United States District Court, E.D. Arkansas, Pine Bluff Division
following Recommended Disposition
("Recommendation") has been sent to United States
District Judge James Moody, Jr. You may file written
objections to all or part of this Recommendation. If you do
so, those objections must: (1) specifically explain the
factual and/or legal basis for your objection; and (2) be
received by the Clerk of this Court within fourteen (14) days
of the entry of this Recommendation. The failure to timely
file objections may result in waiver of the right to appeal
questions of fact.
before the Court is a § 2254 Petition for a Writ of
Habeas Corpus filed by Petitioner, Troy McCulley
("McCulley"). Doc. 2. Before addressing
McCulley's habeas claims, the Court will review the
procedural history of the case in state court.
February of 2013, a Pomsett County jury convicted McCulley of
raping a sixteen-year-old girl and sentenced him to thirty
years' imprisonment. Doc. 14-1, Tr. 64-65.
appealed his conviction. On May 28, 2014, the Arkansas Court
of Appeals affirmed. McCulley v. State, 2014
Ark.App. 330 ("McCulley")
August 14, 2014, McCulley, with the assistance of counsel,
filed a timely Rule 37 petition m the trial
court. He asserted nine claims of ineffective
assistance of trial counsel. On January 7, 2015, the trial
court held a hearing on the Rule 37 petition. Doc. 14-10,
Tr. 66-96. On April 9, 2015, the trial court rejected
all of McCulley's claims for postconviction relief.
Doc. 14-10, pp. 45-58.
appealed the denial of Rule 37 relief. On May 17, 2017,
the Arkansas Court of Appeals affirmed. See McCulley v.
State, 2017 Ark.App. 313, at ("McCulley II) In
April 16, 2018, McCulley, proceeding pro se, opened
this federal action by filing a "Motion for Extension of
Time to File 2254 Writ of Habeas Corpus-Doc. 1. In
this filing, McCulley failed to identify any claims for
federal habeas relief. Instead, he stated that he
believed the § 2254 filing deadline was May 17,
2018, but he needed additional time to secure "necessary
documentary evidence ... to perfect his §2254
April 27, 2018, this Court entered an Order advising McCulley
that, by filing a motion for extension of time, but asserting
no habeas claims, he had not tolled the one-year
limitations period provided for in 28 U.S.C. §
2244(d)(1). Doc. 3 at 2. The Court advised
McCulley that "he should attempt to file his habeas
Petition before the limitations period expire[d]," but
expressed no opinion as to the accuracy of McCulley's
assertion that May 17, 2018 was the last date for him to
timely file a §2254 Petition. Doc. 3 at p. 3.
9, 2018, McCulley initiated the § 2254 Petition now
before the Court. Doc. 4. McCulley asserts
twenty-one separate claims for habeas relief, which include
claims of constitutionally ineffective assistance of counsel,
trial error and prosecutonal misconduct.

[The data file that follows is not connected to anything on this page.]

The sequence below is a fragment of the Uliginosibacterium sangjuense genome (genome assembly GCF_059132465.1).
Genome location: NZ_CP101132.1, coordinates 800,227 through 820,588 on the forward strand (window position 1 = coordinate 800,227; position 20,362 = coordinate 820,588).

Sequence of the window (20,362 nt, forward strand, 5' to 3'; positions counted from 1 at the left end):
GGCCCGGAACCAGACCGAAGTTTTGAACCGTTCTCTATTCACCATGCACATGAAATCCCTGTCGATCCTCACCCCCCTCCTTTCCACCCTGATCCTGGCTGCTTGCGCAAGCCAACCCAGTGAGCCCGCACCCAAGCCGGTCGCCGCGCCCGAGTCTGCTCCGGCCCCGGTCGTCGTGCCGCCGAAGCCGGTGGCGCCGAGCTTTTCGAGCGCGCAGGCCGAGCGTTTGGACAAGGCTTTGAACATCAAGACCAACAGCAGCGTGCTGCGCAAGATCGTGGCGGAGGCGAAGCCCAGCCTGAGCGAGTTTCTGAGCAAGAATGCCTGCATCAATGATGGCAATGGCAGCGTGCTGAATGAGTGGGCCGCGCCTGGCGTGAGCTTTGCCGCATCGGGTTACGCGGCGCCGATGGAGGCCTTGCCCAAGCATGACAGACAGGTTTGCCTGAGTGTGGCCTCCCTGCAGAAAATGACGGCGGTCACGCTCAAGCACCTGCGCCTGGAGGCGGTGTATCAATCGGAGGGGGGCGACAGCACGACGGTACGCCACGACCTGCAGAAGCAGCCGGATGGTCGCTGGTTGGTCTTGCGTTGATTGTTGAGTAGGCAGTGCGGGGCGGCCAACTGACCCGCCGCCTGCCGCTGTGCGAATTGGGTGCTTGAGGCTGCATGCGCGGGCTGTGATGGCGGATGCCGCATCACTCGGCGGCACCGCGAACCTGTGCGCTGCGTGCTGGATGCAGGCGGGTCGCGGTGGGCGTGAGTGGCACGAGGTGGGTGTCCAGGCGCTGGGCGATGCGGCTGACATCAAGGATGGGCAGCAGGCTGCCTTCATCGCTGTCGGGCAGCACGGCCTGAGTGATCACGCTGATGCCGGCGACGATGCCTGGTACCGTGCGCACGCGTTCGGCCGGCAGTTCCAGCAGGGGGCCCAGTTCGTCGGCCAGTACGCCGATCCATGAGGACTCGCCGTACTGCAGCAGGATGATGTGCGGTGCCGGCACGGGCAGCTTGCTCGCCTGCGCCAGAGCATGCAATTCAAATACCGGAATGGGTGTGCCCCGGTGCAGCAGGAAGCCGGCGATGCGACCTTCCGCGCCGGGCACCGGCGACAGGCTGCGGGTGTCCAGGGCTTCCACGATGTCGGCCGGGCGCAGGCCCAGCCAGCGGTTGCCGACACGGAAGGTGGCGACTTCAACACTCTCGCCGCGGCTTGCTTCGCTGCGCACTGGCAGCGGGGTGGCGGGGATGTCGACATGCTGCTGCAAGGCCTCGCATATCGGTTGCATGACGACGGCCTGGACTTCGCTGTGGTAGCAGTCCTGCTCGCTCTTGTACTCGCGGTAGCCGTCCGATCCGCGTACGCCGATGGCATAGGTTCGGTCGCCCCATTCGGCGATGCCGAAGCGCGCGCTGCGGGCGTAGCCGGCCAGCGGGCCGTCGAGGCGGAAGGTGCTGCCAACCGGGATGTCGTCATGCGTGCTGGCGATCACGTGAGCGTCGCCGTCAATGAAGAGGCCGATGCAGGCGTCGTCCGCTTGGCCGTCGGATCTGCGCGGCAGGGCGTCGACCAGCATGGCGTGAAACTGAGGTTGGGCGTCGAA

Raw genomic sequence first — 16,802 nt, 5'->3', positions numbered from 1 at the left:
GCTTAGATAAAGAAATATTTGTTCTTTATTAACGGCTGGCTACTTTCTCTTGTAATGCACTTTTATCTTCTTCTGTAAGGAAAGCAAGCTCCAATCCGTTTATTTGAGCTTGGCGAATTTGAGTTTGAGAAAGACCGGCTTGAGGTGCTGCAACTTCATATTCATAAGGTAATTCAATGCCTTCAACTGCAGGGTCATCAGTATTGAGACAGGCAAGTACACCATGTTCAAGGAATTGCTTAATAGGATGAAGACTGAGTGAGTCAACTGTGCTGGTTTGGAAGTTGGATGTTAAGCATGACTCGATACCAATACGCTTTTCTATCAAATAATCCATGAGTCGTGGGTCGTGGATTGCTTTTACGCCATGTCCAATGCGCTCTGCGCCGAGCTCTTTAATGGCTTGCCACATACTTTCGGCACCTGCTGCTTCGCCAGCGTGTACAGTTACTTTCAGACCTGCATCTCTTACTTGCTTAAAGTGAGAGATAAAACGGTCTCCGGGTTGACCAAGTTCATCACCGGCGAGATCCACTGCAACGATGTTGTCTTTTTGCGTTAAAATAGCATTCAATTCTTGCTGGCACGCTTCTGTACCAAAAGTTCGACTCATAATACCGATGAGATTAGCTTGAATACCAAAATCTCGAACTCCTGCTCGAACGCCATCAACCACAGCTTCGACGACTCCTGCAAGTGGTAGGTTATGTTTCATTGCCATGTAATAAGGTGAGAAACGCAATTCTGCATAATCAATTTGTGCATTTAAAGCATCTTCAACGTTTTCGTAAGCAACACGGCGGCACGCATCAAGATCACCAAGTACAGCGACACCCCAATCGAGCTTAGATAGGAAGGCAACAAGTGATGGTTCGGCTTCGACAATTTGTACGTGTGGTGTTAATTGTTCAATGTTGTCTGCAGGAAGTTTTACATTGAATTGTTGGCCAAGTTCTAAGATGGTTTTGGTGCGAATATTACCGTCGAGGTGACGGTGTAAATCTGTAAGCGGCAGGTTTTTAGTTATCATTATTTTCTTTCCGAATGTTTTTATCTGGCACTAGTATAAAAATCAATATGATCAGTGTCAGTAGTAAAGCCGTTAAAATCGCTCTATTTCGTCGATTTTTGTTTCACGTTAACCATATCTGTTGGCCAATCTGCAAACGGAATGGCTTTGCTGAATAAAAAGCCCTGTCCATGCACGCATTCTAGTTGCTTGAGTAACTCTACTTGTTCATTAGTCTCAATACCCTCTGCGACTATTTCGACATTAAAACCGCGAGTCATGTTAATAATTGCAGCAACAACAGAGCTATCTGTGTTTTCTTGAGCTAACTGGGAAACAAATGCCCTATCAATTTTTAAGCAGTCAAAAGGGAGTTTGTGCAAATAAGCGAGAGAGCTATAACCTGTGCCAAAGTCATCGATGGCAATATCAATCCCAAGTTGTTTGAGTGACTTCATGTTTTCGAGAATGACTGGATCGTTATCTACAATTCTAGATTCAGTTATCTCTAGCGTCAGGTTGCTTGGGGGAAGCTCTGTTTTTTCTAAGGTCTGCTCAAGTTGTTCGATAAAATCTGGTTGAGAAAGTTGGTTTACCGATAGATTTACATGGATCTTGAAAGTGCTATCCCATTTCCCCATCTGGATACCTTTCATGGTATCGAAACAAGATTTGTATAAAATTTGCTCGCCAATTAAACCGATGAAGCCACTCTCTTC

Respondent's response, she argues that McCulley's
habeas Petition should be dismissed because his claims are
time-barred. Alternatively, Respondent argues that
McCulley's claims are either procedurally defaulted or
were reasonably adjudicated by the state court. Doc.
12. McCulley has filed a Reply. Doc. 17. Thus,
the issues are joined and ready for disposition.
all of McCulley's habeas claims are barred by the
one-year statute of limitations contained in 28 U.S.C. §
2244(d)(1), the Court recommends that his habeas Petition be
dismissed, with prejudice.
McCulley's Habeas Claims Are Barred By The Applicable One
Year Statute of Limitations
the Antiterrorism and Effective Death Penalty Act of 1996
(AEDPA), a one-year statue of limitations governs a state
prisoner's federal habeas corpus challenge to his
conviction. 28 U.S.C. § 2244(d)(1). In most cases,
including this one, the limitations period starts to run on
"the date on which the judgment became final by the
conclusion of direct review or the expiration of the time for
seeking such review." § 2244(e)(1)(A).
state prisoner fails to seek discretionary review of his
conviction in the state's highest court, the judgment
becomes "final" when the time for seeking such
review expires. Gonzalez v. Thaler, 565 U.S. 134,
150 (2012); see Johnson v. Hobbs, 678 F.3d 607, 610
(8th Cir. 2012) (in cases decided by the Arkansas Court of
Appeals, a conviction becomes "final" when the
prisoner can no longer file a petition for review with the
Arkansas Supreme Court).
the Arkansas Court of Appeals decision on May 28, 2014
affirming his conviction, McCulley had eighteen calendar days
to file a petition for review with the Arkansas Supreme
Court. Ark. Sup. Ct. R. 2-4(a) (stating petitions for review
must be filed within 18 calendar days of the date of the
Arkansas Court of Appeals' decision). Because the
eighteenth day fell on Sunday, June 15, 2014, the next day,
Monday, June 16, 2014 was MeCulley's last day to file a
timely petition for review. See
next day, June 17, 2014, McCulley's conviction was final
and AEDPA's statute of limitations began
running. Absent "statutory tolling,"
McCulley had one year from that date to file his § 2254